You’re running a fever when your snobbish cat suddenly starts sitting and cuddling with you. You may feel like your cat is worried about you, but it’s actually less chummy than that. So why does my cat sleep on me when I’m sick? The main reason is your increased body temperature. When you’re sick or have a fever, you become a massive heating pad for a cat. This is more evident if the weather is cold.
Why does my cat lay on when I’m sick?
Cats are mysterious beings, so it can be challenging to decipher their behavior. This includes their increased affection whenever their owners get sick.
There are many explanations for why a cat won’t leave your side when you’re sick. The following are the most common explanations, which I also observed with my own cat Watson:
1. Change in routine
Our cats get used to our daily habits, so if you suddenly stayed in bed for too long, the kitty would be intrigued. Your cat would want to know what’s going on. They do this by sleeping and staying by your side.
If your cat is used to having you up and running by 6 in the morning, staying in bed up to 10 am is a big change. They may vocalize loudly and try to rub your face as a way to get your attention. This is the common scenario if your cat is hungry.
Also, being sick will make you sleep more. And when you sleep more, you’re likely to miss feeding and playtime schedules. Your cat will consider this alarming, and it will look for you around the house.
As much as being sick is awful, it will also be stressful for your cat. A stressed cat will always seek comfort beside their owners, thus the reason why it sleeps with you all the time.
2. Optimal warmth
At night, cats seek warm spots to stay toasty. This is why your kitty will be laying on top of you or even on your face when you’re sick. The warmth of your body is very comfortable that you will even hear the cat purring.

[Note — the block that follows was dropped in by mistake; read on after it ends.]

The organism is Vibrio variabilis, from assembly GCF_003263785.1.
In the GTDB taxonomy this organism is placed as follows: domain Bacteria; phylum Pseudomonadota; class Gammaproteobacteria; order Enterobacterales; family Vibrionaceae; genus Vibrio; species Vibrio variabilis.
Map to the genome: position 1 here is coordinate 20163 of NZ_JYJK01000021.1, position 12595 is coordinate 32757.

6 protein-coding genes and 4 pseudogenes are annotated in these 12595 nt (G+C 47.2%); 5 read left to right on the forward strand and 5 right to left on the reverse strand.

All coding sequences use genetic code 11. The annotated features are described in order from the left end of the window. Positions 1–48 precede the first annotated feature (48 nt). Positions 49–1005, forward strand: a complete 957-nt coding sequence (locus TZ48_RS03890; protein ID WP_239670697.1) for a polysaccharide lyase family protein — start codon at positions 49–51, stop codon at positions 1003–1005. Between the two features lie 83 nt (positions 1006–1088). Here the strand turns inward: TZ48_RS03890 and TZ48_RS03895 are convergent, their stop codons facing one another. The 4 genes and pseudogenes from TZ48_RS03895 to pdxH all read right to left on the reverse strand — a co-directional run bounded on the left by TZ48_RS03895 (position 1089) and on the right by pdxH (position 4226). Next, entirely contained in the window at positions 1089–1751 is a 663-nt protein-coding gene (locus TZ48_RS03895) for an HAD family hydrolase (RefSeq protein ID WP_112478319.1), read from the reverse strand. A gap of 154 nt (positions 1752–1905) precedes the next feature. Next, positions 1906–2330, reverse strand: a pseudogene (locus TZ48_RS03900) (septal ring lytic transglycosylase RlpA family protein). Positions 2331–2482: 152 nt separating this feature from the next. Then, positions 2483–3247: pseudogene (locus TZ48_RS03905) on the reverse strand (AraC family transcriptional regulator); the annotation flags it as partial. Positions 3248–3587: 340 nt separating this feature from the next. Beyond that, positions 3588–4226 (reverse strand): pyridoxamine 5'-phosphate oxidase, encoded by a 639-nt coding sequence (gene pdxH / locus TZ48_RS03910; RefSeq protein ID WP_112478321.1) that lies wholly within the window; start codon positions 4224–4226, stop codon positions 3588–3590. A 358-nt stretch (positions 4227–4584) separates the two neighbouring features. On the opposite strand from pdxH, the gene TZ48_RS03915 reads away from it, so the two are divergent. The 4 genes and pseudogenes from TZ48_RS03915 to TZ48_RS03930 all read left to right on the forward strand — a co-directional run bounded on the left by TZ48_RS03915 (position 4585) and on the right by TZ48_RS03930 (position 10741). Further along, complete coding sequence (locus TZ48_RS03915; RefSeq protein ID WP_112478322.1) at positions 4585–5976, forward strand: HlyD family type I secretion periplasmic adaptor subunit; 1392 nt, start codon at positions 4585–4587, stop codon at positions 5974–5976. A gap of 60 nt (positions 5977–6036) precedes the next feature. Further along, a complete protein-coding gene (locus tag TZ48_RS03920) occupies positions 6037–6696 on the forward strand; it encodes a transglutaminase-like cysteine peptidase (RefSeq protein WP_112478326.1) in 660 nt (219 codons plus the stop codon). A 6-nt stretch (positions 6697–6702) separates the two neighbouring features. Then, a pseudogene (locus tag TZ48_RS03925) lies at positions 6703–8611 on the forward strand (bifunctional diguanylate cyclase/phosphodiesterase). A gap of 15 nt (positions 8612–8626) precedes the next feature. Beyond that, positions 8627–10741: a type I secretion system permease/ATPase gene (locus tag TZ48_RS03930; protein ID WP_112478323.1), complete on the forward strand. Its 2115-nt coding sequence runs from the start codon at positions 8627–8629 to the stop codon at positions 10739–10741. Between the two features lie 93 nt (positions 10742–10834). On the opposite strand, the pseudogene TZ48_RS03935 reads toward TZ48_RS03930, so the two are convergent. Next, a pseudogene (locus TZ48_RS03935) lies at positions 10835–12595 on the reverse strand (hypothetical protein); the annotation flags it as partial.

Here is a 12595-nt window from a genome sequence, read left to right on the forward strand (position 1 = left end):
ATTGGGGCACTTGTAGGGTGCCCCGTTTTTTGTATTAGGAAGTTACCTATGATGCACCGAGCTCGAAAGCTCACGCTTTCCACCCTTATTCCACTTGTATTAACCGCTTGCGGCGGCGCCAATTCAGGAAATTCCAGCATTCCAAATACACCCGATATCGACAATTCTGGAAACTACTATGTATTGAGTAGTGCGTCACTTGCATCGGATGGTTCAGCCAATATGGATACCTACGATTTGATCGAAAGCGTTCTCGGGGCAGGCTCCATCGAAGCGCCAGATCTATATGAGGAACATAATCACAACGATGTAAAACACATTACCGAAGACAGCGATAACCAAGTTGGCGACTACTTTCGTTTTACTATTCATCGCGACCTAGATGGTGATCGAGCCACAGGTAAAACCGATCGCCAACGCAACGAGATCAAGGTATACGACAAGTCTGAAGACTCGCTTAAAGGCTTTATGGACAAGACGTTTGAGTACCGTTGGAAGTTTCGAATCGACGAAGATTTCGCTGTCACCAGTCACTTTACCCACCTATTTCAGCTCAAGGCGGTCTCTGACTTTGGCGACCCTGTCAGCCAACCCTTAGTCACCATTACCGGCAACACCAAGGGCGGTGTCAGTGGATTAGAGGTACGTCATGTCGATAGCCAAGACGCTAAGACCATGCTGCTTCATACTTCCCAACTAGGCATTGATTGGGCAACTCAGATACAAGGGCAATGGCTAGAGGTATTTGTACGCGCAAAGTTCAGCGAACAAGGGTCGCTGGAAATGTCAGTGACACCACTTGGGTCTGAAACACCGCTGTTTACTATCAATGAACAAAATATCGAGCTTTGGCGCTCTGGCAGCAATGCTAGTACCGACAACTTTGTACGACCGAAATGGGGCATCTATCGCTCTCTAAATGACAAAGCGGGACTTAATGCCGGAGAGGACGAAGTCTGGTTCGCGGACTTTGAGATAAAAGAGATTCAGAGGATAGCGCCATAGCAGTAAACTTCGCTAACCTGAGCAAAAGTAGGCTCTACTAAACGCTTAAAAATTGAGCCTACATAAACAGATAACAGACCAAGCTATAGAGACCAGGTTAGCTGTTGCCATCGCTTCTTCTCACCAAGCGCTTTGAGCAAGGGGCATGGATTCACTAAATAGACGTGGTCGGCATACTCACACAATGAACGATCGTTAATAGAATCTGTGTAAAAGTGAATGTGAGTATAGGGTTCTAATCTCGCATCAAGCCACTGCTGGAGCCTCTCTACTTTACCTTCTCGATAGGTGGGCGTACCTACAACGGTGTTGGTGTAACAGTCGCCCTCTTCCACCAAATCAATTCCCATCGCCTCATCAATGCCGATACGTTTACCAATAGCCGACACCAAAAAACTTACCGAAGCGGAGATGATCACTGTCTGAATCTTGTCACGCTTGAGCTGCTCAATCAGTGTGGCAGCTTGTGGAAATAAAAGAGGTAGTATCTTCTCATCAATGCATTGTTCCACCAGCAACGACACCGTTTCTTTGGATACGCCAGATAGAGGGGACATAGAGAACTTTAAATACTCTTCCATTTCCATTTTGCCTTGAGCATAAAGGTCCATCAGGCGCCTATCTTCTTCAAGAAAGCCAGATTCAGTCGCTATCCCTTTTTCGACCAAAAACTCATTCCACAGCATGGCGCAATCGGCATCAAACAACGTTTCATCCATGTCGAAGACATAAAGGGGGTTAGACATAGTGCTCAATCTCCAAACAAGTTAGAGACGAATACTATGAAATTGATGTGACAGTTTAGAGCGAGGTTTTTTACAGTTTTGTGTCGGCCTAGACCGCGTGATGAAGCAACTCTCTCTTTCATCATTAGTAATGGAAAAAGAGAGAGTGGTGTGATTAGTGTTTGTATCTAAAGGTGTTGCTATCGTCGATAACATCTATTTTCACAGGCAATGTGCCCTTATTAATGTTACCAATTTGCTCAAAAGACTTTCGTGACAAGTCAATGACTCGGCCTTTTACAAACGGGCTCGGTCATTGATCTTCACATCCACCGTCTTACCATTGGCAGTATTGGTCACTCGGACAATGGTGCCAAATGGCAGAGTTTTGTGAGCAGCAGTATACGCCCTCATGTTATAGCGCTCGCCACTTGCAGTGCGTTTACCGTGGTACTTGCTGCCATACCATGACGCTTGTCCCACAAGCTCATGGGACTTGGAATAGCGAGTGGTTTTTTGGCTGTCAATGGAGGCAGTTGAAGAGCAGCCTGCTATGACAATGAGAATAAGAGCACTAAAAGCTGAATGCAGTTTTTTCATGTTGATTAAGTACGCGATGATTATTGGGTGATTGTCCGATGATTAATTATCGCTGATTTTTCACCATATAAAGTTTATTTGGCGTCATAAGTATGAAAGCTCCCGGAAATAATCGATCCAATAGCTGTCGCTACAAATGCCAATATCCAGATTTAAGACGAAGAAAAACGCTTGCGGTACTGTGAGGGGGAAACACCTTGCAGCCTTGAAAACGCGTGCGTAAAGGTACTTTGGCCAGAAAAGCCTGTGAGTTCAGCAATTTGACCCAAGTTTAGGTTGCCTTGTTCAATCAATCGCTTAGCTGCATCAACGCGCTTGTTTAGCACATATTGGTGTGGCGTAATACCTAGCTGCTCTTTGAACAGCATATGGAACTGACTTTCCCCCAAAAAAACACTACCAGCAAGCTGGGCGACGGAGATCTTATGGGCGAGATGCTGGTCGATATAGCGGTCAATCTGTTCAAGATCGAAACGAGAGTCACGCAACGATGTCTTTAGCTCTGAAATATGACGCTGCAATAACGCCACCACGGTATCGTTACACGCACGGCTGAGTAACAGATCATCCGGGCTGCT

Warmth is also the reason why cats love boxes and paper cardboards. If it’s not bothering you, your cat will be happy to absorb the warmth.
3. Sensitivity to human illnesses
This area is quite vague, actually. Many experts have tried conducting studies to know if cats can detect illness in humans. The results are inconclusive, so you should take this with a grain of salt.
Many cat owners I’ve talked to said that their cats would often knead and lick them when they are sick. It’s perceived that the kitty is trying to make their owners feel better. However, no studies are supporting this claim.
Still, I have a theory as to why cats tend to be affectionate and caring when their owners are sick. When we are sick, we often grunt, sniffle, and have increased breathing. Some will also cry. This behavior will catch your cat’s attention, and since they are attuned to our emotions, they will try to make comforting gestures. This includes licking, kneading, and bunting. Nevertheless, this is just my theory based on what I experienced with Watson.
Lastly, it’s possible that you fall, had a seizure, or any sudden movement that could alert the cat. If followed by inactivity, your kitty will be stressed and would prefer to sleep by your side.